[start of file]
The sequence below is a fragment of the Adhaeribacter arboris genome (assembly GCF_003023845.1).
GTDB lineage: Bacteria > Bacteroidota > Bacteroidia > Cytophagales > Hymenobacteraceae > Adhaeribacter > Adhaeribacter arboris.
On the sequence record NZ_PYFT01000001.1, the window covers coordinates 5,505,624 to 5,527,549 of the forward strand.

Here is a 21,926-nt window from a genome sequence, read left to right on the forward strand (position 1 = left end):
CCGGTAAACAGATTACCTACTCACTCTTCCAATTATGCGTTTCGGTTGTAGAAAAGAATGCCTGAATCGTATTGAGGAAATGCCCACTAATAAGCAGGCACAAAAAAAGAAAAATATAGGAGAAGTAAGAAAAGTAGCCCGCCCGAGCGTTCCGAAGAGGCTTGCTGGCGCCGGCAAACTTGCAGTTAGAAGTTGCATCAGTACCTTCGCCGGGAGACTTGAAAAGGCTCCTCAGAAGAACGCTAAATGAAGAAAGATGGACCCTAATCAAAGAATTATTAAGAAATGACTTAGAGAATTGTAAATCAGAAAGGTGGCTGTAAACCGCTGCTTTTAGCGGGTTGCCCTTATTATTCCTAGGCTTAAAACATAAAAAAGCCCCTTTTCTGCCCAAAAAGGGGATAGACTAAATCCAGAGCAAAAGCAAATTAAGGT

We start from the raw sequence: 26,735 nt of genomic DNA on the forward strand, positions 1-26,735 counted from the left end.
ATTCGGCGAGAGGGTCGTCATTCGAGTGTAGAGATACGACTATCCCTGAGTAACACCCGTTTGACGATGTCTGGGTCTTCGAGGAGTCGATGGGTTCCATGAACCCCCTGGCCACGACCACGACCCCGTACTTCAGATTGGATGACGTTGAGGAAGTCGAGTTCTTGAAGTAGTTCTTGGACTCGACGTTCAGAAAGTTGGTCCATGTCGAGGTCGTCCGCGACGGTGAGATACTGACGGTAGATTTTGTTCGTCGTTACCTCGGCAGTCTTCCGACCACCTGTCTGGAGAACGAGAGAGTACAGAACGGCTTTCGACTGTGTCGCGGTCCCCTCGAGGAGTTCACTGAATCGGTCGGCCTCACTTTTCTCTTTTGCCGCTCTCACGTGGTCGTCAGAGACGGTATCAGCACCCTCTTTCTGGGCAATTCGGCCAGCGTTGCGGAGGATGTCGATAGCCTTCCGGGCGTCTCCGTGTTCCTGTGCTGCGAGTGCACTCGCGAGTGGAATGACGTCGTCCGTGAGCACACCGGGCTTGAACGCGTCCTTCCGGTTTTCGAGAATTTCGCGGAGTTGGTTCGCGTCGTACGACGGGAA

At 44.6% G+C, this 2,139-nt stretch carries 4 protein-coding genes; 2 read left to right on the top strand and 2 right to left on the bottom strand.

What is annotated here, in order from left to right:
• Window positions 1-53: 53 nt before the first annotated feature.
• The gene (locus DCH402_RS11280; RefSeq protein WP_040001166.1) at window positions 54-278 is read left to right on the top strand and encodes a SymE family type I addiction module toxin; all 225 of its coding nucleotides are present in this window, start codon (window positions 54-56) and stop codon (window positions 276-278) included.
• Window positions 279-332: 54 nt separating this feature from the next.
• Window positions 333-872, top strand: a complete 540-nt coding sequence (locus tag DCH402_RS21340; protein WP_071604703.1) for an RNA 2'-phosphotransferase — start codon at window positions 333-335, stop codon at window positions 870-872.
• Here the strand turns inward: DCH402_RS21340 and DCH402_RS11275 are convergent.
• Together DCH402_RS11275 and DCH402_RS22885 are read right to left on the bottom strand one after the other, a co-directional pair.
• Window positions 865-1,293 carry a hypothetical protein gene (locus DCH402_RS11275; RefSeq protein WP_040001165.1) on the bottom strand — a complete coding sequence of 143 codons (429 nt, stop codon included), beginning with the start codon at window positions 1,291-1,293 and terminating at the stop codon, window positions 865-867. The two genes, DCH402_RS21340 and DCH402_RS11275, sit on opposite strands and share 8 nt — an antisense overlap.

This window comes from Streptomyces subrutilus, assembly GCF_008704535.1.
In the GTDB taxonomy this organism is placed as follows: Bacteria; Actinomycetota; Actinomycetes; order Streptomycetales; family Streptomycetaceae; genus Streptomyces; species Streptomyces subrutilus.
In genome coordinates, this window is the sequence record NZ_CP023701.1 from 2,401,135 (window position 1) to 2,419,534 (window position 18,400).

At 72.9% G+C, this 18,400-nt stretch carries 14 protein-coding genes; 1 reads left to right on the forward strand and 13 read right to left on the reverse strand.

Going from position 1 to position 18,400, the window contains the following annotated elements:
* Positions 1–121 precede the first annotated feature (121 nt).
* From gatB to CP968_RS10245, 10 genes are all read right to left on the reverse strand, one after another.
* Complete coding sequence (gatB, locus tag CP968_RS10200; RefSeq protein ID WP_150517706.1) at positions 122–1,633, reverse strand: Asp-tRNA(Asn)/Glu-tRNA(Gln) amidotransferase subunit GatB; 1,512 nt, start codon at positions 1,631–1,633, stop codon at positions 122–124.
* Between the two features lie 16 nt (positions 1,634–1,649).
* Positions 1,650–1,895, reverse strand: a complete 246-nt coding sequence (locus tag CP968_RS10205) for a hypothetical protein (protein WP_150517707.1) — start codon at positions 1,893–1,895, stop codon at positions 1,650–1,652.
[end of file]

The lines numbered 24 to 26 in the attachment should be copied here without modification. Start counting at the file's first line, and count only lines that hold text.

* Complete coding sequence (gatB, locus tag CP968_RS10200; RefSeq protein ID WP_150517706.1) at positions 122–1,633, reverse strand: Asp-tRNA(Asn)/Glu-tRNA(Gln) amidotransferase subunit GatB; 1,512 nt, start codon at positions 1,631–1,633, stop codon at positions 122–124.
* Between the two features lie 16 nt (positions 1,634–1,649).
* Positions 1,650–1,895, reverse strand: a complete 246-nt coding sequence (locus tag CP968_RS10205) for a hypothetical protein (protein WP_150517707.1) — start codon at positions 1,893–1,895, stop codon at positions 1,650–1,652.